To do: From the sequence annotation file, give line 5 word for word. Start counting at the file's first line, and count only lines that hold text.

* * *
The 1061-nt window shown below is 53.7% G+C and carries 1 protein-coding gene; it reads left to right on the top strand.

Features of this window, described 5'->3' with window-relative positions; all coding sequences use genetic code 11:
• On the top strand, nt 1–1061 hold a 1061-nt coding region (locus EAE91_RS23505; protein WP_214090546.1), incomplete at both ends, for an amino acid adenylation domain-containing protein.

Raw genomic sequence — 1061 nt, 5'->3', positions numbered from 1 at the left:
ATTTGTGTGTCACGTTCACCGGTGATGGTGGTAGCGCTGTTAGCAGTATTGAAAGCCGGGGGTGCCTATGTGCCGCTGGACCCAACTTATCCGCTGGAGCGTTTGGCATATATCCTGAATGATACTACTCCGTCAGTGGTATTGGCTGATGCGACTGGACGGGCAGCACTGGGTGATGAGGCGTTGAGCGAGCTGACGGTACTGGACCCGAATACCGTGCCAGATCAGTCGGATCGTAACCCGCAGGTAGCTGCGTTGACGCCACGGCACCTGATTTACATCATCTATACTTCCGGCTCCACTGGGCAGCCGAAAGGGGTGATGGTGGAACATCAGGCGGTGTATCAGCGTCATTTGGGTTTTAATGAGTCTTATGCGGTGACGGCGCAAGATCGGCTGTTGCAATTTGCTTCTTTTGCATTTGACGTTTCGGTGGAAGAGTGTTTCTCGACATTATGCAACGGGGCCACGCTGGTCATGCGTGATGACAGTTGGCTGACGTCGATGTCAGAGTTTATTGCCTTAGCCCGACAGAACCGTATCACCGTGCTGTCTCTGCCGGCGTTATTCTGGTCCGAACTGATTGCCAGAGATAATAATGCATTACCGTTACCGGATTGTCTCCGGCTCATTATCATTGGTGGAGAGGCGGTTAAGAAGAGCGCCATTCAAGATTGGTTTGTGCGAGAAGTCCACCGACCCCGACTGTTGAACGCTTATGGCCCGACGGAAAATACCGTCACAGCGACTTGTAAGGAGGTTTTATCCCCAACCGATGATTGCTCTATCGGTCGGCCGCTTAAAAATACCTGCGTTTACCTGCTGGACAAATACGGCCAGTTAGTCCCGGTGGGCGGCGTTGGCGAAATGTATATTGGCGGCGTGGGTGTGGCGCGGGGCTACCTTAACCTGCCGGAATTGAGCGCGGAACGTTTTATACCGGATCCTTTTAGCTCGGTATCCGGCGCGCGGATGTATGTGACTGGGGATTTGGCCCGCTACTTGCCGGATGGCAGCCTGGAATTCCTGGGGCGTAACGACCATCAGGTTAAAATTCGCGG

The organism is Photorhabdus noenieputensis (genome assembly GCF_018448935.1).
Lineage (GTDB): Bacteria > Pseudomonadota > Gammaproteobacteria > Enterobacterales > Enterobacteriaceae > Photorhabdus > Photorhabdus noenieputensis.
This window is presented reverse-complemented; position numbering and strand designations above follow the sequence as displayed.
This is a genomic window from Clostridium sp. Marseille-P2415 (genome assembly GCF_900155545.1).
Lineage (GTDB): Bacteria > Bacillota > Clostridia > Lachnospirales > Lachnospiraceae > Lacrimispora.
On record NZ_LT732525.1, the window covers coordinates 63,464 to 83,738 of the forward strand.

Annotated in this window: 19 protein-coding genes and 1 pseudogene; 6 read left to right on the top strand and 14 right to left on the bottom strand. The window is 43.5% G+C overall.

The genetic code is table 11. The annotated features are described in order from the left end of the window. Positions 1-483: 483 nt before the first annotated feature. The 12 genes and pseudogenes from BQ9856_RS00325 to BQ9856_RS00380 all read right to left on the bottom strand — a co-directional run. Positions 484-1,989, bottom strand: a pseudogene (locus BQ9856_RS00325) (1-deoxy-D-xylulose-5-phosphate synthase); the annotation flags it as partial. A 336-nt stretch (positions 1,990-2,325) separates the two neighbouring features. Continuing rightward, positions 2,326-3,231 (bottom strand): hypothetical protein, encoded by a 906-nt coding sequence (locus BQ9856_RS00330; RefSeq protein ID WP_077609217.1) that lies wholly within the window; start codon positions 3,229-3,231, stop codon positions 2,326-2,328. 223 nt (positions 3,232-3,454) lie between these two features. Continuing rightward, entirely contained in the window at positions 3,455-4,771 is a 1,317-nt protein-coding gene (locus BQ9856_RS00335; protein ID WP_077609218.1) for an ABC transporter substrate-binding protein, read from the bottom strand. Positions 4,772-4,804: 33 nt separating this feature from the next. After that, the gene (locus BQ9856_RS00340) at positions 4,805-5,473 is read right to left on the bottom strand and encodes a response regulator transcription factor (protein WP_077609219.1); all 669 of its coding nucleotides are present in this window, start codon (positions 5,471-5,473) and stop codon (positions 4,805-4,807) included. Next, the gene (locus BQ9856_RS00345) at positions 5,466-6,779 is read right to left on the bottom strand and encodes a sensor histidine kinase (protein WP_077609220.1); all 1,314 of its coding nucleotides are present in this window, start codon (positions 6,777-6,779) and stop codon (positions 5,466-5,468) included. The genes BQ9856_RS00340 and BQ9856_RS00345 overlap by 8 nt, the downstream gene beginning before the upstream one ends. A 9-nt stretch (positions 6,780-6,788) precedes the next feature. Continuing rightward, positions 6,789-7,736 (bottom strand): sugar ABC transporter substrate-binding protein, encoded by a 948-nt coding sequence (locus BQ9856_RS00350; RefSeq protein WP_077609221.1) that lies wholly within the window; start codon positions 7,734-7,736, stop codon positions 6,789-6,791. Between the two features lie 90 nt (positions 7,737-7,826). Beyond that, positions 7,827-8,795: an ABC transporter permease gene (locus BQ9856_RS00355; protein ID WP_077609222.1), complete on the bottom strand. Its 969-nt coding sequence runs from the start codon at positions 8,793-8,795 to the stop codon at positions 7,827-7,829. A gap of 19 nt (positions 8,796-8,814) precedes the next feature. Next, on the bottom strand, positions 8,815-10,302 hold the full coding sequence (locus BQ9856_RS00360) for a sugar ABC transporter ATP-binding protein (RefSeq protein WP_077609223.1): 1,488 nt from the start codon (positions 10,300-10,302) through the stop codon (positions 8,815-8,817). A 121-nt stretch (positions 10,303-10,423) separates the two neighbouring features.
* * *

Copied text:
ATTTGTGTGTCACGTTCACCGGTGATGGTGGTAGCGCTGTTAGCAGTATTGAAAGCCGGGGGTGCCTATGTGCCGCTGGACCCAACTTATCCGCTGGAGCGTTTGGCATATATCCTGAATGATACTACTCCGTCAGTGGTATTGGCTGATGCGACTGGACGGGCAGCACTGGGTGATGAGGCGTTGAGCGAGCTGACGGTACTGGACCCGAATACCGTGCCAGATCAGTCGGATCGTAACCCGCAGGTAGCTGCGTTGACGCCACGGCACCTGATTTACATCATCTATACTTCCGGCTCCACTGGGCAGCCGAAAGGGGTGATGGTGGAACATCAGGCGGTGTATCAGCGTCATTTGGGTTTTAATGAGTCTTATGCGGTGACGGCGCAAGATCGGCTGTTGCAATTTGCTTCTTTTGCATTTGACGTTTCGGTGGAAGAGTGTTTCTCGACATTATGCAACGGGGCCACGCTGGTCATGCGTGATGACAGTTGGCTGACGTCGATGTCAGAGTTTATTGCCTTAGCCCGACAGAACCGTATCACCGTGCTGTCTCTGCCGGCGTTATTCTGGTCCGAACTGATTGCCAGAGATAATAATGCATTACCGTTACCGGATTGTCTCCGGCTCATTATCATTGGTGGAGAGGCGGTTAAGAAGAGCGCCATTCAAGATTGGTTTGTGCGAGAAGTCCACCGACCCCGACTGTTGAACGCTTATGGCCCGACGGAAAATACCGTCACAGCGACTTGTAAGGAGGTTTTATCCCCAACCGATGATTGCTCTATCGGTCGGCCGCTTAAAAATACCTGCGTTTACCTGCTGGACAAATACGGCCAGTTAGTCCCGGTGGGCGGCGTTGGCGAAATGTATATTGGCGGCGTGGGTGTGGCGCGGGGCTACCTTAACCTGCCGGAATTGAGCGCGGAACGTTTTATACCGGATCCTTTTAGCTCGGTATCCGGCGCGCGGATGTATGTGACTGGGGATTTGGCCCGCTACTTGCCGGATGGCAGCCTGGAATTCCTGGGGCGTAACGACCATCAGGTTAAAATTCGCGG